20190826_145045.thumb.jpg.1c2d0731a8bccb60eca280e3b59b7f53.jpg20190826_144935.thumb.jpg.ab3ea14724beb7b1a2c61b2d098a18ac.jpg20190826_144942.thumb.jpg.5ef4f2bc0dd8dc0c96c534949a9582d6.jpg

 

There's some hard gunk stuff on the tap. I'm guessing it's whatever sediment makes tap water here undrinkable.

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Posted (edited)

Remove the tap and pipe (after turning off the water supply) and soak it in vinegar for a few hours to clear the sediment

Edited by AaronC76

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If it's not the filter or the hose, check the flow from the stop valve.  It could be one of those "Home" beauties that completely corrode after a few years and fall apart when try to unscrew it.

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On the topic of blocked taps etc, does anyone know if this is stuff is available in Thailand, or similar.

Used it for years in Australia for all the things mentioned above.

 

CLR Calcium, Lime & Rust Remover, 28 fl oz

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Lime scale remover is available in Thailand.  I think I bought some at Home Pro.  Works good but it can stain stainless steel.

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I have exactly the same tap in one of my bathrooms and it’s always that one that collects the dirt.

Just unscrew it , there should be a mesh filter in there that you can invert and run under the tap to clean ( if it’s not limescale .

The limescale collects in my shower head and I have to clean that with a needle, pretty tough stuff, a stiff brush doesn’t clean it .

IMG_2619.JPG

If you zoom in the photo you can see some blocked already .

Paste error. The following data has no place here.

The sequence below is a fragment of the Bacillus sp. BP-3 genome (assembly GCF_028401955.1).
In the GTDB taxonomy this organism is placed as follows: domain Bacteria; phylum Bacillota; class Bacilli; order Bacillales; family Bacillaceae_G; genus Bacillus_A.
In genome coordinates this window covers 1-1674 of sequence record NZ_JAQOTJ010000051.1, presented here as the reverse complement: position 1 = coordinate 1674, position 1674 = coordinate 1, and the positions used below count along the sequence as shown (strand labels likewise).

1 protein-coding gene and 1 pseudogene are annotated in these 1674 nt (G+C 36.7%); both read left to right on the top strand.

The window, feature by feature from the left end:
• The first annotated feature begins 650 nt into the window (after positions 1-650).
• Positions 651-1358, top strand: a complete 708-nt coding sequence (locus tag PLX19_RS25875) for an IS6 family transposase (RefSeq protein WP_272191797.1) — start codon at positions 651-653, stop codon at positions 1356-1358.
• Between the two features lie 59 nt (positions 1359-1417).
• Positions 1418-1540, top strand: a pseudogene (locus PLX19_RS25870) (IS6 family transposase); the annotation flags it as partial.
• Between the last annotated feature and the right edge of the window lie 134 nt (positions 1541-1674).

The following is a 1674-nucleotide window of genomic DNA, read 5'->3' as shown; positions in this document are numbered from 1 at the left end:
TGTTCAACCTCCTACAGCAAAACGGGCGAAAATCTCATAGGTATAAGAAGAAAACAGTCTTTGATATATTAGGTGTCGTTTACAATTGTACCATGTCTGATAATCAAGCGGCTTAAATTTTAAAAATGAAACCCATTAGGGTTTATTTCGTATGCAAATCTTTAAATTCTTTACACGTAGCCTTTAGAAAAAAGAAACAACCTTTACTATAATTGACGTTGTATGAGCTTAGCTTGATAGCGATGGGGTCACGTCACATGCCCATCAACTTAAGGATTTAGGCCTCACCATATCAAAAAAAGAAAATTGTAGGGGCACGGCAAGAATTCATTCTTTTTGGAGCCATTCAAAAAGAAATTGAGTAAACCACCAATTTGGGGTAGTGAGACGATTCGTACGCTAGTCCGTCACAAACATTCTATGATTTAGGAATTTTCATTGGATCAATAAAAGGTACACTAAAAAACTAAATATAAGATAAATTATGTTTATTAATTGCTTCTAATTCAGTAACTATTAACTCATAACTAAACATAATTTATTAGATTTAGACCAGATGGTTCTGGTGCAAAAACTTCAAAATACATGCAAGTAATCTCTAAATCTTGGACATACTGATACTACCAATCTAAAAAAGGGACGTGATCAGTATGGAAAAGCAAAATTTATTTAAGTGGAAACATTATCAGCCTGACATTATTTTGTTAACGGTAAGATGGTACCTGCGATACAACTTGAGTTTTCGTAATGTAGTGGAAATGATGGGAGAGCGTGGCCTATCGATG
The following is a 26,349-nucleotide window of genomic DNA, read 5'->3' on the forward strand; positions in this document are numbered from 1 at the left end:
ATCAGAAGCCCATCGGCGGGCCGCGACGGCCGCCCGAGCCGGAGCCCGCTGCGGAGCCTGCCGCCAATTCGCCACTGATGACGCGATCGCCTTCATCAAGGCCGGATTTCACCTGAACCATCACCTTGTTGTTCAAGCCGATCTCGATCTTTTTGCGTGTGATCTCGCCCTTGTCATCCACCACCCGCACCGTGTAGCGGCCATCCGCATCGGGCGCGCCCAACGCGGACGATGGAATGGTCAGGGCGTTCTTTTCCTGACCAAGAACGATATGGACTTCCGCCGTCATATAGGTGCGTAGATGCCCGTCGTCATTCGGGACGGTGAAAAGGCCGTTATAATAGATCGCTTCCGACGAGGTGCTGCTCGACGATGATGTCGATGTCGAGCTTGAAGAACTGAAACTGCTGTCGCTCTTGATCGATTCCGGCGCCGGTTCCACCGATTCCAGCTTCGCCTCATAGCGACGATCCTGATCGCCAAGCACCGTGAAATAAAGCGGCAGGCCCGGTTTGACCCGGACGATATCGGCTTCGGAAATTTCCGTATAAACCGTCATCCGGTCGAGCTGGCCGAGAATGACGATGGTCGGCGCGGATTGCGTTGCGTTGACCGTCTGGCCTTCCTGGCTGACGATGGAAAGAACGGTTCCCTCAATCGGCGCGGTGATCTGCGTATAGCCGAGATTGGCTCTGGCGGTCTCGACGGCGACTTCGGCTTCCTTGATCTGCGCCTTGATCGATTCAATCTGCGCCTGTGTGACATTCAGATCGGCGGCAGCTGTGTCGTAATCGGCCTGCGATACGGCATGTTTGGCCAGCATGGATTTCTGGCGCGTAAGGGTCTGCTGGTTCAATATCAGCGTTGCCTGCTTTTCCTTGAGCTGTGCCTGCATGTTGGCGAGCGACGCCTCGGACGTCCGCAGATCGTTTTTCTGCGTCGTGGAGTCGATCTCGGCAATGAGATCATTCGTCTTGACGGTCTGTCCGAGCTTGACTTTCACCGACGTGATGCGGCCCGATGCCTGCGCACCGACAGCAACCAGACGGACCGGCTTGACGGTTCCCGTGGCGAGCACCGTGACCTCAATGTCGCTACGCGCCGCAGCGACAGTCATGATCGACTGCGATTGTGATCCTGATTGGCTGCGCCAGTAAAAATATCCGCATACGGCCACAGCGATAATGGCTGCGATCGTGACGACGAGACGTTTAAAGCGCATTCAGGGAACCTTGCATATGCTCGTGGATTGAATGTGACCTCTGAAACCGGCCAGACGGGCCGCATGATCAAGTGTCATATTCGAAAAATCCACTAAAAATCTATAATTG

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6 hours ago, tom in bangkok said:

Thanks guys. I'll see if I can borrow a spanner to unscrew the tap cap and give it a clean along with the hose. I'm assuming it'll be a reasonably simple process, but anything I should look out for specifically? Also, if there's residue in the actual tap part (not the flexible hose) how would I go about giving it a clean?

If it is like my case, you will not need to do anything other than rinse the screen. In my case, sediment - like sand - gets trapped by the screen and blocks the water flow. I simply remove the aerator (the thing screwed into the end of the tap, designed to aerate the water), dump out the sand, rinse it with water, and replace it. Simple as that. I have never needed any lime remover or anything else. Just dump out the sand-like sediment that is trapped by the screen, rinse, replace.

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7 hours ago, tom in bangkok said:

Thanks guys. I'll see if I can borrow a spanner to unscrew the tap cap and give it a clean along with the hose. I'm assuming it'll be a reasonably simple process, but anything I should look out for specifically? Also, if there's residue in the actual tap part (not the flexible hose) how would I go about giving it a clean?

 

Here are some pics of my tap for some context.

 

20190826_145045.thumb.jpg.1c2d0731a8bccb60eca280e3b59b7f53.jpg20190826_144935.thumb.jpg.ab3ea14724beb7b1a2c61b2d098a18ac.jpg20190826_144942.thumb.jpg.5ef4f2bc0dd8dc0c96c534949a9582d6.jpg

 

There's some hard gunk stuff on the tap. I'm guessing it's whatever sediment makes tap water here undrinkable.

The first photo is a good example of incorrect use of teflon tape.